The Worst Thing America Could Do Would Be to Take Military Action in Ukraine
FILED TO: Politics
There are so many layers to the Malaysia Airlines Flight 17 tragedy that it’s nearly impossible to know what will happen next. As with any major tragedy, especially the bellicose ones, history has taught us that there are two distinct paths that can be taken in the wake of these sorts of events.
Beyond ascertaining the circumstances surrounding the shooting-down of the passenger jet; beyond comforting the grieving families and mourning those who were lost, it is absolutely critical that the voices who will inevitably call for immediate and unilateral U.S. military action in Ukraine need to be strategically and unflinchingly marginalized. I mean, mercilessly. Of course, congressional leaders like Sen. John McCain (R-AZ) and television screechers like Bill O’Reilly, each of whom demanded action today, do a pretty fine job of marginalizing themselves, but that’s not enough — not this time. They should be verbally beaten down like anyone who revels in irrational, kneejerk behavior in the face of an international tragedy.
If this truly turns out to be connected with Russian President Vladimir Putin, the United States or any of the nations that lost people in the skies over Donetsk on Thursday won’t need to fire a single shot. Indeed, the world and perhaps many of Putin’s own citizens will line up in solidarity against his despotism. In fact, the worst possible U.S. response would be to engage Putin militarily in Ukraine. A considerable chunk of that solidarity and, more importantly, the moral high ground would be wiped away.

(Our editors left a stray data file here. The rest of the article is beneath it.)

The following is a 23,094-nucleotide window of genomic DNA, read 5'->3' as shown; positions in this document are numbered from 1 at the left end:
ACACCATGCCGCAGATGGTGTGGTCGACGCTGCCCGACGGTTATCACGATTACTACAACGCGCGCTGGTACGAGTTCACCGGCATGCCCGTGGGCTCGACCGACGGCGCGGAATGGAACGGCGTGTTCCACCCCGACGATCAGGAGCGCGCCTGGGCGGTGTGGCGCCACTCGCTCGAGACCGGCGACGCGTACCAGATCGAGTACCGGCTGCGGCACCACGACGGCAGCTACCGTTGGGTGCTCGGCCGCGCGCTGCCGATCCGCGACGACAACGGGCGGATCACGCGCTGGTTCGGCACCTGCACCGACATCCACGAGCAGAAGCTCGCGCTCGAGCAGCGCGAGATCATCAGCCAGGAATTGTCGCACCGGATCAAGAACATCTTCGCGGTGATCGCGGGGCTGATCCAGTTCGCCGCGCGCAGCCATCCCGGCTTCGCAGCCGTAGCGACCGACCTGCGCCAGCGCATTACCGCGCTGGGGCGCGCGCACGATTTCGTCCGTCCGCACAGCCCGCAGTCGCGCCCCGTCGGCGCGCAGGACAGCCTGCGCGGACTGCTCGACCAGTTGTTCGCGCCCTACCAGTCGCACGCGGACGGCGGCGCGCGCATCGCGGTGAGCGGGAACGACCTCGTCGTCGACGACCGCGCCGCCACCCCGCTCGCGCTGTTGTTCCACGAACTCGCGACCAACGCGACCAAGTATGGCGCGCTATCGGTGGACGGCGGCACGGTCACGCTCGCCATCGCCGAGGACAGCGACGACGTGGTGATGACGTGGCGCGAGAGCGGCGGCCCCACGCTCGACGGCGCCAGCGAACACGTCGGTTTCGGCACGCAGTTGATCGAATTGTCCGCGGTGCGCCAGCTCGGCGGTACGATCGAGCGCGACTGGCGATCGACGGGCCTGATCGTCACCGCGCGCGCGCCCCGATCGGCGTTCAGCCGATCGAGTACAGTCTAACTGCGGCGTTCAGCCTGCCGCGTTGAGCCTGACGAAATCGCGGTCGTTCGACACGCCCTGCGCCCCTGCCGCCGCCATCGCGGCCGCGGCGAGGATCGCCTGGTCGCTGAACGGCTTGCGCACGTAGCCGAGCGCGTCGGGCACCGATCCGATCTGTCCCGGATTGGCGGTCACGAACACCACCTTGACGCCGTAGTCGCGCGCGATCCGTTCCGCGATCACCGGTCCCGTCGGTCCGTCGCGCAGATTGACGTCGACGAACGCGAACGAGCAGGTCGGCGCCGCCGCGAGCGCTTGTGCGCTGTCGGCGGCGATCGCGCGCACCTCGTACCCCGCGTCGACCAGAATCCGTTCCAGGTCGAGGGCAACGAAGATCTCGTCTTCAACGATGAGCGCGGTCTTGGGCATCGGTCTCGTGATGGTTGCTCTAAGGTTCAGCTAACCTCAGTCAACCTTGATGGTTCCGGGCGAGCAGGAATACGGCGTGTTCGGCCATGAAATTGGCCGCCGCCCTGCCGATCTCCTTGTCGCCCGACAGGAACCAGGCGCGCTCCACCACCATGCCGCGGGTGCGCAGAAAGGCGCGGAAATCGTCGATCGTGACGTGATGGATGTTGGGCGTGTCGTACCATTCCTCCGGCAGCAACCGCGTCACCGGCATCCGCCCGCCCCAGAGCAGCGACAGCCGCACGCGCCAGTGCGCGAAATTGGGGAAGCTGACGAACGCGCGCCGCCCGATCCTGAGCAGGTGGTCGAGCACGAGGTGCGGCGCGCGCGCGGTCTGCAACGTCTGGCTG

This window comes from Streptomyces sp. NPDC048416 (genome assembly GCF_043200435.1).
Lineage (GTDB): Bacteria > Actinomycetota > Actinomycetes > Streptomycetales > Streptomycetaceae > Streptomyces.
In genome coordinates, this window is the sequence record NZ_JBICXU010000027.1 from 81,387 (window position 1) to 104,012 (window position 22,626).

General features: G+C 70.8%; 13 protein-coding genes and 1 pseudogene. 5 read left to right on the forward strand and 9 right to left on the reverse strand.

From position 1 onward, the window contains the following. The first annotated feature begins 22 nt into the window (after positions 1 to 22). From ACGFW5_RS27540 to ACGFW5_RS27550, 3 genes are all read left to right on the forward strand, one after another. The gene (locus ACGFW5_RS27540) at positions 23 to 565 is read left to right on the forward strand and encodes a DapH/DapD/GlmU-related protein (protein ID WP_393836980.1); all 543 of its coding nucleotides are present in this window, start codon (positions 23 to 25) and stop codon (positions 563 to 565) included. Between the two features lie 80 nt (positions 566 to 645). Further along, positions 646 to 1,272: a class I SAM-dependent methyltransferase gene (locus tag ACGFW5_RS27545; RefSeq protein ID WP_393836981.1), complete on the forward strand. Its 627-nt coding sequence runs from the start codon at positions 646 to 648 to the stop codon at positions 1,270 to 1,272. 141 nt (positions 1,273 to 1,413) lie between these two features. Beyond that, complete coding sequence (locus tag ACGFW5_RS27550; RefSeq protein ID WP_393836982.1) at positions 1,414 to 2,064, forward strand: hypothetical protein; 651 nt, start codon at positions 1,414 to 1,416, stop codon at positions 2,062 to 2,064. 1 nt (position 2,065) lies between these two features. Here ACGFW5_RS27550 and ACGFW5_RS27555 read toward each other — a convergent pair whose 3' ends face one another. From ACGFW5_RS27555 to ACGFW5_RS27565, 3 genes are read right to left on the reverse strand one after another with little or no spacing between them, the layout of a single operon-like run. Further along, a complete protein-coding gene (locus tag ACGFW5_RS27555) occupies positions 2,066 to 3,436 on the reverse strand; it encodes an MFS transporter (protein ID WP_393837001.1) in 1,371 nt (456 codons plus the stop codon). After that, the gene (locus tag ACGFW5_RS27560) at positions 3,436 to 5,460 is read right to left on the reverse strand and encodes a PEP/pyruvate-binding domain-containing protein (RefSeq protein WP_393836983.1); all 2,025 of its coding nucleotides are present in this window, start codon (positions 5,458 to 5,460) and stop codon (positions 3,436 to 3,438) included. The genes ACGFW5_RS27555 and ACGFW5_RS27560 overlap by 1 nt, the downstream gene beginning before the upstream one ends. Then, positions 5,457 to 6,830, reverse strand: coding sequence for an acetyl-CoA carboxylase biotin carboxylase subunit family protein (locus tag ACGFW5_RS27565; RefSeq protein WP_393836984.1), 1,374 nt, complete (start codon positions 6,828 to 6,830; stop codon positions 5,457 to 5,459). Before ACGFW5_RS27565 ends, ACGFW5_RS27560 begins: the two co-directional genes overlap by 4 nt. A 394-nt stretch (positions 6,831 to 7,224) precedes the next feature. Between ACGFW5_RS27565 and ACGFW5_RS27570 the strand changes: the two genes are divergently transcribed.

That’s not to say there will never again be a valid reason for U.S. forces to intervene overseas. But in Ukraine with a proxy war against Putin, the conflict would quickly be seen as another go-it-alone American military excursion, diminishing the affair into a contest between the U.S. and Russia, rather than the entire world against Russia. Unilateral action would absolutely decimate what might otherwise be accomplished through building upon what’s quickly becoming a universal accord against Russia’s aggression against civilians.
Rewind back to the year following 9/11. The U.S. could’ve accomplished massive, world-improving goals had it parlayed the outpouring of sympathy and unity from nearly every corner of the globe. Instead of capitalizing on that rare window of global fraternity, the Bush administration instead squandered it with a frivolous, ill-conceived invasion of Iraq, fueled by misplaced triumphalism and blind hubris. From the rumble at Ground Zero, a new era of worldwide unity was within our grasp, but the opportunity was squandered, giving way to shame, embarrassment and more bloodshed.
A similar choice confronts us today. Which path should we pursue and where will it lead us?